Posts Tagged: Télépheriques



The Algiers Téléphériques

One of four Téléphériques in Algiers, Algeria. Image via Poma.

From what we can piece together, Cable Propelled Transit (CPT) systems in Algeria began in the mid-1950’s with the construction of the Téléphérique d’El Madania in the capital Algiers. This system was then followed in 1982 by the Téléphérique Notre-Dame d’Afrique – again in Algiers.

Five years later in 1987, two more Téléphériques would be constructed in Algiers; the Télépherique du Memorial and the Téléphérique du Palais de la Culture.

All four of these systems would be Aerial Trams designed, manufactured and built by the Italian company Poma – the company that would eventually renovate and modernize the systems 20 years later.

Despite moving millions of people per year (according to the Poma website the el Madania system alone moves more than 1 million people per year), these are remarkably modest systems:

  • None have intermediary stations.
  • System vehicles have capacity for 35 people and the systems can offer total capacity of 1,200 pphpd.

Maybe more surprising is how short in length these systems are:

  • Téléphérique d’El Madania – 220m
  • Téléphérique du Mémorial – 230m
  • Téléphérique du Palais de la Culture – 368m
  • Téléphérique de Notre Dame d’Afrique – 250m

To put those numbers in perspective, the line distances are little more than the distance between two North American bus stops. In other words, the Téléphériques function more like elevators than transit; similar in the way the Ascencors of Valparaiso manage to collapse height and distance and ease movements between the higher and lower parts of the city.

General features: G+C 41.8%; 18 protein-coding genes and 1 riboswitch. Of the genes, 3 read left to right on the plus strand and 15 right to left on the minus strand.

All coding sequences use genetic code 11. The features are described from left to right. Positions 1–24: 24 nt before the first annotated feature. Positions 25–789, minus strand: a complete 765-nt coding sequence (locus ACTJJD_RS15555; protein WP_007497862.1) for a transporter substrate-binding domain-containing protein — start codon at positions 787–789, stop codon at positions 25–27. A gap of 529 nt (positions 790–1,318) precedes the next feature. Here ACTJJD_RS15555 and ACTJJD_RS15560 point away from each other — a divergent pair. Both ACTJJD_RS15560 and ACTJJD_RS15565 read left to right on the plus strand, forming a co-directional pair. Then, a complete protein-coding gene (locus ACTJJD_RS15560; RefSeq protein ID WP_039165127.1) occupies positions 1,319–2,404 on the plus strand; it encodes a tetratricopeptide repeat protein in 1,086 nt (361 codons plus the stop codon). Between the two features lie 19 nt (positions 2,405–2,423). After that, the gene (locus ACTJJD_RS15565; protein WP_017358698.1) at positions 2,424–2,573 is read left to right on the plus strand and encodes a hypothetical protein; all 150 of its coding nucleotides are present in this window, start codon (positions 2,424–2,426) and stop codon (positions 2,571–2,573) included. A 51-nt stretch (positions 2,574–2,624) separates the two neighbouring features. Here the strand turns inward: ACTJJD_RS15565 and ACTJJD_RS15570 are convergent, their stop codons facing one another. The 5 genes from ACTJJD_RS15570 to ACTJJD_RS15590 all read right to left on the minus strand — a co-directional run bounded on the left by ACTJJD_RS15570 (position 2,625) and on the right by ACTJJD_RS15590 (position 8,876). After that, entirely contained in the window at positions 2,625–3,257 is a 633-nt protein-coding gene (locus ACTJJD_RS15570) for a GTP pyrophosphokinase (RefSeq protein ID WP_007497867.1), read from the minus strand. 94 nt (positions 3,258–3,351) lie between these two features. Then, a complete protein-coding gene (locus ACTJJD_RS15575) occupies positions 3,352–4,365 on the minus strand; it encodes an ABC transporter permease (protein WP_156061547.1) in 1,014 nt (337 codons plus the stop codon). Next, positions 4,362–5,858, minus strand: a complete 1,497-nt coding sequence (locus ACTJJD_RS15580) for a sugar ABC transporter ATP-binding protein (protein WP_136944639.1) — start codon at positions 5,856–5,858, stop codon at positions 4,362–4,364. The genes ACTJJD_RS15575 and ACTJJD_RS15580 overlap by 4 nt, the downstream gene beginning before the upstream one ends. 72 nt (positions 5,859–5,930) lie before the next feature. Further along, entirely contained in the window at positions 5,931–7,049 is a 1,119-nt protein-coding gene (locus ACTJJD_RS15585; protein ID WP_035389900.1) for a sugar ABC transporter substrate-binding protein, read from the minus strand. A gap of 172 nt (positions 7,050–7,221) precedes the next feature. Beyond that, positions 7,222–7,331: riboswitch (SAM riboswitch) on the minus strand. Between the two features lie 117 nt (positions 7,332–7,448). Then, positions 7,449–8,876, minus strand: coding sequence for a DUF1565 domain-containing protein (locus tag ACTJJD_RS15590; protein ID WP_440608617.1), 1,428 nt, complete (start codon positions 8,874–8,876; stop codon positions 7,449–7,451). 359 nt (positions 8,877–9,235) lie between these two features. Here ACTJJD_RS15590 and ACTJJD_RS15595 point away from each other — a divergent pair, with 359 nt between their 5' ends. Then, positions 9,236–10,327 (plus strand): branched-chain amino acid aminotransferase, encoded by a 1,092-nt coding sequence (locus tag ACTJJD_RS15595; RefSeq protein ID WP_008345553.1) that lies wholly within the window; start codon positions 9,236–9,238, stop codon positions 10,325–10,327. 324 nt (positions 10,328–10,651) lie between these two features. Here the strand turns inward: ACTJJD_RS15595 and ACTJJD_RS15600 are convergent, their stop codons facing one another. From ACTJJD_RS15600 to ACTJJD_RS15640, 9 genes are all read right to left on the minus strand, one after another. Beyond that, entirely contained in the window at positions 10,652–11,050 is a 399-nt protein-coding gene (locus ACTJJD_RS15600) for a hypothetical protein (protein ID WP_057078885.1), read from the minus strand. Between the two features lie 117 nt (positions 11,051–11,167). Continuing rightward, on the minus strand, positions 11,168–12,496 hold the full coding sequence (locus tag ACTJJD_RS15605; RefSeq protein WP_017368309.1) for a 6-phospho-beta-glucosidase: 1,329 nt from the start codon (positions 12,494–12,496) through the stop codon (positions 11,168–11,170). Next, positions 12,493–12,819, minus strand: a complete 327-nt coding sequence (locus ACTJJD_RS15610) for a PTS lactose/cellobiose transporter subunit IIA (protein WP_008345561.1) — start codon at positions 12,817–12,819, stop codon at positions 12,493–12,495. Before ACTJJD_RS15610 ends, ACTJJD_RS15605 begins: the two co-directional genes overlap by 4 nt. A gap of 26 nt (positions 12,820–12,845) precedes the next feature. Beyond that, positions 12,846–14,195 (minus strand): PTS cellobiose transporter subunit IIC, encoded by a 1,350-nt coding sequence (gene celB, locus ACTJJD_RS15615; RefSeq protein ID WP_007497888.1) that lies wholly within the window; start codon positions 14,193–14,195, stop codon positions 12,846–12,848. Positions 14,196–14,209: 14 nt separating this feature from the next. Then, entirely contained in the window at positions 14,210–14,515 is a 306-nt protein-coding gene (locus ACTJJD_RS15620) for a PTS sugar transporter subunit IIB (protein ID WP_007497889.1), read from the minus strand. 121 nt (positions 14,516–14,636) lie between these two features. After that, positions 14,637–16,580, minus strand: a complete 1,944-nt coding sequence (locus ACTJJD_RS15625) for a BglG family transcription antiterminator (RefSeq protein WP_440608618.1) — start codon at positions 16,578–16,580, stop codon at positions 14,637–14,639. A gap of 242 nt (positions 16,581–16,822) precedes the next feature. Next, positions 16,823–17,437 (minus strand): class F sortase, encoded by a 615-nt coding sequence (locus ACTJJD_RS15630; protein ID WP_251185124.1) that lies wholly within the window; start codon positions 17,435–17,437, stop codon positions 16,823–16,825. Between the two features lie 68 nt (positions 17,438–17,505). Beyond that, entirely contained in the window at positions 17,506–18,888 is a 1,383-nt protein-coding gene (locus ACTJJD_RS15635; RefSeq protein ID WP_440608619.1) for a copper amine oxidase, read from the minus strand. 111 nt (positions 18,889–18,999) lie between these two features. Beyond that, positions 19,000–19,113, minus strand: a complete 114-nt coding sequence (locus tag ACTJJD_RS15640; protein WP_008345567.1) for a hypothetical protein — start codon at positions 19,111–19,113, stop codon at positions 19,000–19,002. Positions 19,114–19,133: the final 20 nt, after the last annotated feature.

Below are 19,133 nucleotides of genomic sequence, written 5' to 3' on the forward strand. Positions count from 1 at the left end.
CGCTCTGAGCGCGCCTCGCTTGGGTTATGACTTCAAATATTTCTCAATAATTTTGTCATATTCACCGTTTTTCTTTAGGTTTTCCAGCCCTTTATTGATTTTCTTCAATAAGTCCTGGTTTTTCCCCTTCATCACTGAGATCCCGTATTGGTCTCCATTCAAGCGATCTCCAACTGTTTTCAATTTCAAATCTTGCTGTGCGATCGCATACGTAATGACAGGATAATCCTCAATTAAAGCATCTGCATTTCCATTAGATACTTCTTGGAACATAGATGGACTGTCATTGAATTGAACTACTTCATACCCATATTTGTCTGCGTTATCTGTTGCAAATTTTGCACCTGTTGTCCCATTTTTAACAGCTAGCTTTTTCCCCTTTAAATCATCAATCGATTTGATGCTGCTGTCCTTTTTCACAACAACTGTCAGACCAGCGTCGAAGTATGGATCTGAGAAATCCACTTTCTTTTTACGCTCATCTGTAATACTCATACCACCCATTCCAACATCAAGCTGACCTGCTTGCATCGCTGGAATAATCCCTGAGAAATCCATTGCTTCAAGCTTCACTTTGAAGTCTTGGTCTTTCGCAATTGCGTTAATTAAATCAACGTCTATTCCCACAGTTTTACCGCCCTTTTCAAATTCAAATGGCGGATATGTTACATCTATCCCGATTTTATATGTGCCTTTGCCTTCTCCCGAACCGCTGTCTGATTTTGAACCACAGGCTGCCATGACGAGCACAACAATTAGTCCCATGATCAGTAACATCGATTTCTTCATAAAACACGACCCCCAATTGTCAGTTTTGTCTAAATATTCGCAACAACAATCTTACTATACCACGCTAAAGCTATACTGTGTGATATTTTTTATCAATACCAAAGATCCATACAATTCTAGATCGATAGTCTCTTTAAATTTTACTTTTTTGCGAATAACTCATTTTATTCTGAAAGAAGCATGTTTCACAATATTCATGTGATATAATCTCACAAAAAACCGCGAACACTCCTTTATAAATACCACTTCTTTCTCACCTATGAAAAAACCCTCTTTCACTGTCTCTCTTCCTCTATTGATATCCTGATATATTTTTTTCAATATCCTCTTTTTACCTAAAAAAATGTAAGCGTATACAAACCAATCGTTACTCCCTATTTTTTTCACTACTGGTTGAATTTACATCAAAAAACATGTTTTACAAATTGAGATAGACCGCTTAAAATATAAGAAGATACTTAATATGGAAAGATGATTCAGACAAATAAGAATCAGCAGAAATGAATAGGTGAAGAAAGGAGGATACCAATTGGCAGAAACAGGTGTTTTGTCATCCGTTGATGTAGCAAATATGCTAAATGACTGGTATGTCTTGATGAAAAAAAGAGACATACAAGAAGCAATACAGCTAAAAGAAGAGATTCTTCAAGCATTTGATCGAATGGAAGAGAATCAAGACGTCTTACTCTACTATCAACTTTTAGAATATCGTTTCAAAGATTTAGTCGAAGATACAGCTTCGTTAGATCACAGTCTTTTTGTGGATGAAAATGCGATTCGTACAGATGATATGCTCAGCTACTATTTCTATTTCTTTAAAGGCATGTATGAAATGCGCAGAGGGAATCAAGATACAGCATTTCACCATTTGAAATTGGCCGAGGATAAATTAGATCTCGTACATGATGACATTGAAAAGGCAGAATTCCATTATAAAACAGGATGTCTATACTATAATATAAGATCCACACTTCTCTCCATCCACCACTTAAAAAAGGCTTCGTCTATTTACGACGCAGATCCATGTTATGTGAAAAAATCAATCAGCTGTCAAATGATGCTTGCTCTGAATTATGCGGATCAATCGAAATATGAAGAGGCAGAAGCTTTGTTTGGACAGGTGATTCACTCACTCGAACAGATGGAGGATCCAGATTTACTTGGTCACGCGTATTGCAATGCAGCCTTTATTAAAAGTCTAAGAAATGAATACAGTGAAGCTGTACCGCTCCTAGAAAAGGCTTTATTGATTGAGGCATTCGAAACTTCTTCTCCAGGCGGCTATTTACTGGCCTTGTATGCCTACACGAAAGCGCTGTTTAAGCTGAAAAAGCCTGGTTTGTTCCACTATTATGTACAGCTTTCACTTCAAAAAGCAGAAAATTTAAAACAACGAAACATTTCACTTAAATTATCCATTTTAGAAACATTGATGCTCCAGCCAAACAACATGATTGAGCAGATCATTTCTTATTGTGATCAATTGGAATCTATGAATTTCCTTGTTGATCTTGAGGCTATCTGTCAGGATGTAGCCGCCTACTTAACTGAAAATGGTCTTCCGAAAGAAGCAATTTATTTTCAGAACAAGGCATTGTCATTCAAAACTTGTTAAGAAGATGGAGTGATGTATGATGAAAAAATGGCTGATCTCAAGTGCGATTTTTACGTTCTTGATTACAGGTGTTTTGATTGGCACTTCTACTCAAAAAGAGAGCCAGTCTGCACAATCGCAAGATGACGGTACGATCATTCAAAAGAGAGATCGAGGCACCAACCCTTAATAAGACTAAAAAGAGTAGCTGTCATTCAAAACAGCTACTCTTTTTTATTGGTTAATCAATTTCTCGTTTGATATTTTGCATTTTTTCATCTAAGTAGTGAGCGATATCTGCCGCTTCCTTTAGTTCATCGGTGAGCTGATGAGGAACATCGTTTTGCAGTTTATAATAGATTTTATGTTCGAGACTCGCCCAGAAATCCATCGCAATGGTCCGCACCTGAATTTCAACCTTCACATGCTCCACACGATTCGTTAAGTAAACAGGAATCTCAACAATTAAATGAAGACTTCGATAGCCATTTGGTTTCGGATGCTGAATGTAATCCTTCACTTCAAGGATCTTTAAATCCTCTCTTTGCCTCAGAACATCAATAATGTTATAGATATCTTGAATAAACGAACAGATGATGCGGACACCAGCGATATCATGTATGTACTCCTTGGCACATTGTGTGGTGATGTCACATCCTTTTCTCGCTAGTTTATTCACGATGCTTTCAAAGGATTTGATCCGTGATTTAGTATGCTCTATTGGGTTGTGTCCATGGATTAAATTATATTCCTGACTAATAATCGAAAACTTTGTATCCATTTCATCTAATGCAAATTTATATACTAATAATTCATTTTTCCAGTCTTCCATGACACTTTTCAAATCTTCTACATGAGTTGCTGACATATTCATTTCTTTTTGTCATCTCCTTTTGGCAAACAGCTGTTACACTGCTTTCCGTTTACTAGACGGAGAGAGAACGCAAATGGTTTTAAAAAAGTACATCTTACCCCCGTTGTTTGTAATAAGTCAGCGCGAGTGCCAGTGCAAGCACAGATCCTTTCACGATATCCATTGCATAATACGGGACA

Yet to call these systems mere “elevators” would do them an injustice.

The Téléphériques are important enough to the movement of people in Algiers that they are all fully integrated with ETUSA, Algiers’ regional transit planning agency. And as stated previously, these systems do move millions of people a year. That suggests these aren’t simple elevators but rather essential links in the growing Algiers transit scheme.

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New Urban Gondola Under Construction in Algiers


Construction site of the Bouzareah Télécabine. Image via Imageshack.

Of all the Urban Gondolas / Téléphériques / Télécabines in Algeria, perhaps the most exciting right now is the Bouzareah Télécabine. The reason is fourfold:

ONE – This system is actually under construction and has been for at least the last year. That suggests it should be nearing completion any time now.

TWO – From what we understand, this will be the first Gondola system built in Algiers. The five previous systems that were built/rehabilitated in Algiers were all Aerial Trams. This is a step in the right direction as Gondola technology is arguably more suitable to complex urban environments than Aerial Tram technology (for a discussion on this matter, see here).

THREE – We can actually find research on it. That may sound like a poor reason to name something “the most exciting,” but given the lack of available research on the Algerian Gondolas, it’s exciting enough for us. Granted the research is in the form of poorly translated SkyscraperCity Forums (this one was particularly enlightening), but those forums led us to images like these:

Bouzareah Télécabine construction site. Image via Imageshack.

Close-up of Bouzareah Télécabine construction site signage. Image via Imageshack.

User-created map of the Bouzareah Télécabine route showing tower locations, route and station locations. Image via Imageshack.

Which leads us to the fourth reason to get excited:

FOUR – This is a fairly robust system. True, it only has three stations. But on the flip side, it’s almost 3 km in length and has an extreme turn at Station Frais Valon.

A last point: From the above images, we also learn that the system is being built by Garaventa of Switzerland. It’s therefore likely to be designed similarly to past Garaventa-built systems in Tlemcen, Constantine and Skikda.

Want more? Purchase Cable Car Confidential: The Essential Guide to Cable Cars, Urban Gondolas & Cable Propelled Transit and start learning about the world's fastest growing transportation technologies.